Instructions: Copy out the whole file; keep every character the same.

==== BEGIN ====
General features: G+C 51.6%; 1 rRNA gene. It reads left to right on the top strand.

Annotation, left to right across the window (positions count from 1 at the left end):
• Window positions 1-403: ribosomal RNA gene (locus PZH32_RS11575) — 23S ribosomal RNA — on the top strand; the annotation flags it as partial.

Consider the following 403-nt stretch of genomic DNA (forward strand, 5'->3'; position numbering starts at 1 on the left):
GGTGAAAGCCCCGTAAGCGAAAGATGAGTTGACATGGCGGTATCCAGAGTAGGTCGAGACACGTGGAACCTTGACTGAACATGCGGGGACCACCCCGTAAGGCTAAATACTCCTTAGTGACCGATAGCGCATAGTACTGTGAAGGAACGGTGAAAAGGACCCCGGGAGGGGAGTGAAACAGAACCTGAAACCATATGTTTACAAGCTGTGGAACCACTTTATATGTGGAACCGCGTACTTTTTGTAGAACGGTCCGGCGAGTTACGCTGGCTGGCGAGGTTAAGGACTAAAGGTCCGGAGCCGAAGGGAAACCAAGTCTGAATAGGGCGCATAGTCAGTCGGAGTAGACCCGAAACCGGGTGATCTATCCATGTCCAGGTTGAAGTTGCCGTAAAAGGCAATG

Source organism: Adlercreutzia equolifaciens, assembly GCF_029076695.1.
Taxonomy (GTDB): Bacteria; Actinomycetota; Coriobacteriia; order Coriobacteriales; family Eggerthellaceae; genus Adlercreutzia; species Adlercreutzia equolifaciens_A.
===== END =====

General features: G+C 51.6%; 1 rRNA gene. It reads left to right on the top strand.

Annotation, left to right across the window (positions count from 1 at the left end):
• Window positions 1-403: ribosomal RNA gene (locus PZH32_RS11575) — 23S ribosomal RNA — on the top strand; the annotation flags it as partial.

Consider the following 403-nt stretch of genomic DNA (forward strand, 5'->3'; position numbering starts at 1 on the left):
GGTGAAAGCCCCGTAAGCGAAAGATGAGTTGACATGGCGGTATCCAGAGTAGGTCGAGACACGTGGAACCTTGACTGAACATGCGGGGACCACCCCGTAAGGCTAAATACTCCTTAGTGACCGATAGCGCATAGTACTGTGAAGGAACGGTGAAAAGGACCCCGGGAGGGGAGTGAAACAGAACCTGAAACCATATGTTTACAAGCTGTGGAACCACTTTATATGTGGAACCGCGTACTTTTTGTAGAACGGTCCGGCGAGTTACGCTGGCTGGCGAGGTTAAGGACTAAAGGTCCGGAGCCGAAGGGAAACCAAGTCTGAATAGGGCGCATAGTCAGTCGGAGTAGACCCGAAACCGGGTGATCTATCCATGTCCAGGTTGAAGTTGCCGTAAAAGGCAATG

Source organism: Adlercreutzia equolifaciens, assembly GCF_029076695.1.
Taxonomy (GTDB): Bacteria; Actinomycetota; Coriobacteriia; order Coriobacteriales; family Eggerthellaceae; genus Adlercreutzia; species Adlercreutzia equolifaciens_A.